The US travel alert on parts of the province of Palawan is worrisome and unfortunate for Philippine tourism. The Armed Forces may declare that it has not monitored a “specific threat” to one of the country’s tourist-drawers, but that’s cold comfort in light of the US Embassy’s advisory, issued May 9, stating it had “received credible information that terrorist groups may be planning to conduct kidnapping operations targeting foreign nationals in the areas of Palawan Province, Philippines, to include Puerto Princesa City, and the areas surrounding Puerto Princesa Subterranean River National Park.”
Many among us remember that in 2001, the Abu Sayyaf swooped down on an upscale resort in Palawan’s Honda Bay and kidnapped 20 people including the American missionaries Martin and Gracia Burnham. Between then and about a year later, the abductions put a damper on the Philippines’ many tourist destinations, the bandits took the captives to their stronghold in Basilan, a beheading took place, huge amounts of money changed hands, military operations were launched, and Martin Burnham and Filipino nurse Edibora Yap were killed in the final crossfire.
Periodic military operations notwithstanding, the Abu Sayyaf still lives, rising and falling with the times, fluctuating from being a “spent force” to a robust, albeit ragtag, group. Only last month it traveled from its base in the South to Bohol, similarly a tourism magnet, catching the authorities literally with their pants down. More than 60 bandits suddenly showed up in the mountain village of Napo in Inabanga town some 71 kilometers from the capital Tagbilaran City, and engaged government forces in a fire fight that left nine people dead. It got to a point where Air Force planes were dropping bombs on suspected enemy lairs. According to the military, the bandits had planned to kidnap foreign nationals for ransom.
Earlier, the US Embassy issued a travel warning to Americans about Central Visayas, and Philippine authorities said they saw no terror threat in the area.
The tourism sector is reportedly feeling the effect of the US travel advisory on Palawan, the pearl among the country’s destinations, which is visited by more than a million tourists each year. To add to the concern, the British Embassy cited the US Embassy advisory in its warning to British nationals to “carefully consider travel plans and exercise heightened vigilance” in Palawan.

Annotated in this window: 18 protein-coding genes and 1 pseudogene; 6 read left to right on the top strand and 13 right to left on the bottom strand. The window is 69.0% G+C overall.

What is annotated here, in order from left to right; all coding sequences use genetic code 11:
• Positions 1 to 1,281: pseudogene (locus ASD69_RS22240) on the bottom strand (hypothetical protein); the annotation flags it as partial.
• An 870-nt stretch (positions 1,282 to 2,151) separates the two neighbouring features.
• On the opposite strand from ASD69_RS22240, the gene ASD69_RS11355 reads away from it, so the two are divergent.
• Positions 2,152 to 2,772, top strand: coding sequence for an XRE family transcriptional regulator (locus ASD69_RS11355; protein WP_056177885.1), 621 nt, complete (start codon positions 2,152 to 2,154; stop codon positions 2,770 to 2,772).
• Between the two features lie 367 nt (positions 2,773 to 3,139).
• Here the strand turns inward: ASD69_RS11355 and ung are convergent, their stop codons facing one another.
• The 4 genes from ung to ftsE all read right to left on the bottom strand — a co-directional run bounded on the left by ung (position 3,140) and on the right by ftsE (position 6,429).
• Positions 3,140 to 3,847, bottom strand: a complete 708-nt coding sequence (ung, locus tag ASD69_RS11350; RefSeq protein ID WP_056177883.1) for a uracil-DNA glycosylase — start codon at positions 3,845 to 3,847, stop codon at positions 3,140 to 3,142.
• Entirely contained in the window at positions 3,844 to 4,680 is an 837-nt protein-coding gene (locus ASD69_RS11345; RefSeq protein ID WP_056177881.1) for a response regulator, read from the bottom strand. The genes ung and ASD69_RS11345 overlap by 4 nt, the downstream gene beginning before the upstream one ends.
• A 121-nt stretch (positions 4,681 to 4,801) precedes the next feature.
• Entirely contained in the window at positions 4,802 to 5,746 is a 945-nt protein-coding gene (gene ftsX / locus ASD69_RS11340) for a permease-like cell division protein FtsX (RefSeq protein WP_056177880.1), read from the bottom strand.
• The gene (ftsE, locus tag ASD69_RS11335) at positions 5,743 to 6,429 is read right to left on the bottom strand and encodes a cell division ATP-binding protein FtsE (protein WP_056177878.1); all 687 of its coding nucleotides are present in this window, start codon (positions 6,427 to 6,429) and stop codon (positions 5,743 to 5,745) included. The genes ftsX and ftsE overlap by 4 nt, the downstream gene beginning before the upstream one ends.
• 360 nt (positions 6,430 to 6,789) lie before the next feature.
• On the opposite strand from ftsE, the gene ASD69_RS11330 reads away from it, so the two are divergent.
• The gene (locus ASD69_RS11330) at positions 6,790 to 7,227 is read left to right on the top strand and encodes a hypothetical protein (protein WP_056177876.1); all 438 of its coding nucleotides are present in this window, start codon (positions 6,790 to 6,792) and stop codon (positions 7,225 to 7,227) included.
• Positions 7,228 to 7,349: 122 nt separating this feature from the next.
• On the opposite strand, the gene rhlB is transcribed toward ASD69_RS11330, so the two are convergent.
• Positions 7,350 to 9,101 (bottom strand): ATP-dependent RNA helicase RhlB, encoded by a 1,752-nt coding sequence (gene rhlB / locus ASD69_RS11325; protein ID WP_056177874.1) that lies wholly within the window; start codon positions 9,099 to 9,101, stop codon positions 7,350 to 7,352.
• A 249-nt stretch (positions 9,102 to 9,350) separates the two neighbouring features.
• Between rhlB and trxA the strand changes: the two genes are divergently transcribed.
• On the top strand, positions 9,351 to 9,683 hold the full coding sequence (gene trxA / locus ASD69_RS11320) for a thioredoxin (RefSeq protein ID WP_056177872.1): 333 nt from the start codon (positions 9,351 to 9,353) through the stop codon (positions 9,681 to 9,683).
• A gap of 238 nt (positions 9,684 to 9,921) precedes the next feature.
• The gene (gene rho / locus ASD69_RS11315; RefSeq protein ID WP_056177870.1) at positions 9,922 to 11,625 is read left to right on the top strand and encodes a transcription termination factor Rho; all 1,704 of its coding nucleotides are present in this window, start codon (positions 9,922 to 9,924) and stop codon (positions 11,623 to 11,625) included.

To be sure, the Philippine military through its spokesperson Col. Edgard Arevalo has announced that it had tightened monitoring and security operations in the cited areas including the Puerto Princesa Subterranean River, which is in the World Heritage list. With the threat of terrorism rearing its ugly head in certain areas in the Philippines, it behooves the authorities to beef up intelligence operations to nip the threat in the bud.
It would also do well for authorities to come to grips with how and why the bandit group continues to thrive despite years of pursuit. In a commentary in Inquirer Opinion, “The hydra-headed Abu Sayyaf,” Macabangkit Lanto offered this perspective: “The Abu Sayyaf and also the Moro rebels subsist and thrive on community support. They fill up the vacuum of local leadership brought about by the chronic absenteeism of mayors. They dispense speedy justice when somebody complains to them. They help bring sick residents to the rural health clinic and console the bereaved in times of grief.”
Lanto, who has worked in the government in various capacities, continued: “Given this situation, as in the mythical hydra, you cut off one of its heads and more heads will sprout. Instead of declaring martial law, perhaps the President should think about cracking the whip on recalcitrant mayors. He has to intervene personally in the campaign to bring the government to the people, and not entrust it to the local executives who hold the electorate hostage through the traditional ‘3 Gs’—goons, guns and gold.”
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